>I meant to post this earlier, but it got lost in the midterm shuffle:
>frequently calls Agamemnon the "shepherd" (poimên) of the Greeks, andthe
>Sophocles uses the term "shepherd of the people" for several different
>leaders. Pindar and Aeschylus use it to denote a master. And of course
>term Jerome employs to translate poimên is "pastor."Of course the imagery of a ruler as shepherd is one that could occur
>So there's no doubt that the Greeks had, independently of the Hebrews,
>developed this metaphorical use of the term "shepherd." I have found no
>cases in which it is applied to a deity, however; although one of Pindar's
>odes has a preternatural connotation to it in its use of "shepherds of the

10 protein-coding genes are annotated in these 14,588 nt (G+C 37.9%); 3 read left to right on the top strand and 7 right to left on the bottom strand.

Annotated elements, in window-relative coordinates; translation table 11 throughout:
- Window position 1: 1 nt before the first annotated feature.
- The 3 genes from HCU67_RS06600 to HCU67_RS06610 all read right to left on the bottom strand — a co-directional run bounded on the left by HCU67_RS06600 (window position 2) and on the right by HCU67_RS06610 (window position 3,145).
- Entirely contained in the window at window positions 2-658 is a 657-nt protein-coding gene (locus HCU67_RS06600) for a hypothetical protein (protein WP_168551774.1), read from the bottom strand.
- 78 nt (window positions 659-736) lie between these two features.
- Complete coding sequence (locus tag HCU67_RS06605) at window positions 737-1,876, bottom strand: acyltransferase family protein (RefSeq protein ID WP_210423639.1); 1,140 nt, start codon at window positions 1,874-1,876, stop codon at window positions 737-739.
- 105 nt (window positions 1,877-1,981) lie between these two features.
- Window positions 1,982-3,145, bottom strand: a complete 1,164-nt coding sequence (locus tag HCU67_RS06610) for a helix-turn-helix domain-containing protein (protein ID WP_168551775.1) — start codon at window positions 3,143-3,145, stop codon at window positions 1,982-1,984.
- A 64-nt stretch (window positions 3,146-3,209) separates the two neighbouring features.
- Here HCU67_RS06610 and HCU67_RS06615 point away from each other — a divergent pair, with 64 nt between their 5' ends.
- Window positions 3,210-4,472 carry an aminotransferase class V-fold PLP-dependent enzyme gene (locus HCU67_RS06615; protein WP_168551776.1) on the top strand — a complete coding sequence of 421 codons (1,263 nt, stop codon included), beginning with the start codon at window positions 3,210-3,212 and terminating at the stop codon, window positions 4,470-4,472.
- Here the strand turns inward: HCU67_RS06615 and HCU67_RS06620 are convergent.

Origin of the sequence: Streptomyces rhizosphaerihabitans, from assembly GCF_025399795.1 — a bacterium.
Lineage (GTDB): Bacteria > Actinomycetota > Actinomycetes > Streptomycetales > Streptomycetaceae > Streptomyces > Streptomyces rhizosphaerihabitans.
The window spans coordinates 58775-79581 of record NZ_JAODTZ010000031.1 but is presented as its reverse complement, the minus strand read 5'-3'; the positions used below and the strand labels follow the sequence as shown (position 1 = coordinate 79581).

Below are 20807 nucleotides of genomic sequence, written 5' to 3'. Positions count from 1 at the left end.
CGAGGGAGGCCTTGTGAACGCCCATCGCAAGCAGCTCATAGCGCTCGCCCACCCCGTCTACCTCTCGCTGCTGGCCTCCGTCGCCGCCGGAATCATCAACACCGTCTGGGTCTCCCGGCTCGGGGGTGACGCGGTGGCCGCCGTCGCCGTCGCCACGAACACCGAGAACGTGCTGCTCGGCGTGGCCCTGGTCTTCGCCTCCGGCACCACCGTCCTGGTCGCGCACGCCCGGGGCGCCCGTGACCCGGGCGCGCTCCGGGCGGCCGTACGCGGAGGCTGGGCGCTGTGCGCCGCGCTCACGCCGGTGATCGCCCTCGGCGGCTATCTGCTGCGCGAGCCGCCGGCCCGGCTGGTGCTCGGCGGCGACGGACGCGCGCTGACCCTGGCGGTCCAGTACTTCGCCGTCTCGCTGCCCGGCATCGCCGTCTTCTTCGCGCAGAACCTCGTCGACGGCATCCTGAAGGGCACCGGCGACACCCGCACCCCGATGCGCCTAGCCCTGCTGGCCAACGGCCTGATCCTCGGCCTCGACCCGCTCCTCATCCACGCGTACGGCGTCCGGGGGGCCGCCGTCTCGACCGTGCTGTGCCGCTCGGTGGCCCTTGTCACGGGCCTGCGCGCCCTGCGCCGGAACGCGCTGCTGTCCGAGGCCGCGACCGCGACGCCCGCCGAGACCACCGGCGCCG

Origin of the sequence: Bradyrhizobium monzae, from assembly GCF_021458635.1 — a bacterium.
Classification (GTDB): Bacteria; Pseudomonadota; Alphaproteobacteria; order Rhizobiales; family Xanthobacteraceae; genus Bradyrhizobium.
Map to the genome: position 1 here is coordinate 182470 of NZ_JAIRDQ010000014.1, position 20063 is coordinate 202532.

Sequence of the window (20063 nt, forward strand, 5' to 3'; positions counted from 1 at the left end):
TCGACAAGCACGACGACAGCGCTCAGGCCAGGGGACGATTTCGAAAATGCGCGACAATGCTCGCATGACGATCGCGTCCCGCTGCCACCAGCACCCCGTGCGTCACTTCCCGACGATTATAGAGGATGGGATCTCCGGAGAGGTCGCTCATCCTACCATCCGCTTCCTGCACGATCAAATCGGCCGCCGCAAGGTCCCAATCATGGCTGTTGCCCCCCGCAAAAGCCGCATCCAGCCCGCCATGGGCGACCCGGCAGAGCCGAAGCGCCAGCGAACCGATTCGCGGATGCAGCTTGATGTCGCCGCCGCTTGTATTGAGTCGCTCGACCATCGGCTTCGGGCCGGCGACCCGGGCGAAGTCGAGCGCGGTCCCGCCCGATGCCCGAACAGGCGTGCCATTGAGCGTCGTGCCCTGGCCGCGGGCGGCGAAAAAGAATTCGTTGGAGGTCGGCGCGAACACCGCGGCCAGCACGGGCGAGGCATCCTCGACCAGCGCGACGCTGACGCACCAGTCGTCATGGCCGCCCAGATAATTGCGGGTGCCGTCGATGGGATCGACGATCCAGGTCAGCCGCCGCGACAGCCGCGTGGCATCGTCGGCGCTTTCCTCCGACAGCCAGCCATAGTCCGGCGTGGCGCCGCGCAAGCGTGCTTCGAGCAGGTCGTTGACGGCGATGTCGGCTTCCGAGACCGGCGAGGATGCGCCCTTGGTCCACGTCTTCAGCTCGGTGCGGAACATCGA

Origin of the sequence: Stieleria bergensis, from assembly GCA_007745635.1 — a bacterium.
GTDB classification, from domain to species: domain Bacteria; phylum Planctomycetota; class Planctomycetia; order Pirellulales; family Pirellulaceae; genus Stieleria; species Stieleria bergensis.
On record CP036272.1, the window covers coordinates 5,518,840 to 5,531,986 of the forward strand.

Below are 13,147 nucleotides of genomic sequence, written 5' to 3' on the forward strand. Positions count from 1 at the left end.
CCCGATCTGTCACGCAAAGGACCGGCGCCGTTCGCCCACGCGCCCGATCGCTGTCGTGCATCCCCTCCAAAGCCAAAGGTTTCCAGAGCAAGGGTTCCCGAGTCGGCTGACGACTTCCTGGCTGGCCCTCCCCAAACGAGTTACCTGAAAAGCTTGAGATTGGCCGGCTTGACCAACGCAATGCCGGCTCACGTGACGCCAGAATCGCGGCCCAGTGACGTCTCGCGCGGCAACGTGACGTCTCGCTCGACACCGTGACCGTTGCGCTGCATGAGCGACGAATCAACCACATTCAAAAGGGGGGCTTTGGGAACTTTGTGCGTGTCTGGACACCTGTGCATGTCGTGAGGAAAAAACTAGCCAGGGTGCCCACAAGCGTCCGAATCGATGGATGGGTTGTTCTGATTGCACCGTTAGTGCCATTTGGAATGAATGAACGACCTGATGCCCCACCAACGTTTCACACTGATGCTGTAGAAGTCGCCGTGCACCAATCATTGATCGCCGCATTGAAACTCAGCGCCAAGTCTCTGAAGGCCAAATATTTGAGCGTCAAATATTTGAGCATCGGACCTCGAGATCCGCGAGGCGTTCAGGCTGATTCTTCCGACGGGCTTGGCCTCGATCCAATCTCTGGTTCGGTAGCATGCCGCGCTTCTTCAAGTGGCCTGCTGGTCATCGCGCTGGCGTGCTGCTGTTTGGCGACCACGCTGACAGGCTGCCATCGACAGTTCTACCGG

>Loves" for the sprites attending Aphrodite.
independently in any pastoral society. That is the imagery used by Homer and
other poets; it is also imagery alluded to in Plato's dialogue, The
Statesman; but there the imagery is developed in a peculiar way that goes
way beyond a simple allegory of the ruler as the shepherd of his people.
Plato indeed argues that the statesman should be the shepherd of his people,
but to justify this proposition he refers back to a myth, narrated by the
Eleatic Stranger, in which the rulers of the present age are but imperfect
stand-ins for the true shepherd who had the human flock in his charge in a
former age. In the present age the divine shepherd's role is emulated,
albeit imperfectly, by human rulers. In a future age the divine shepherd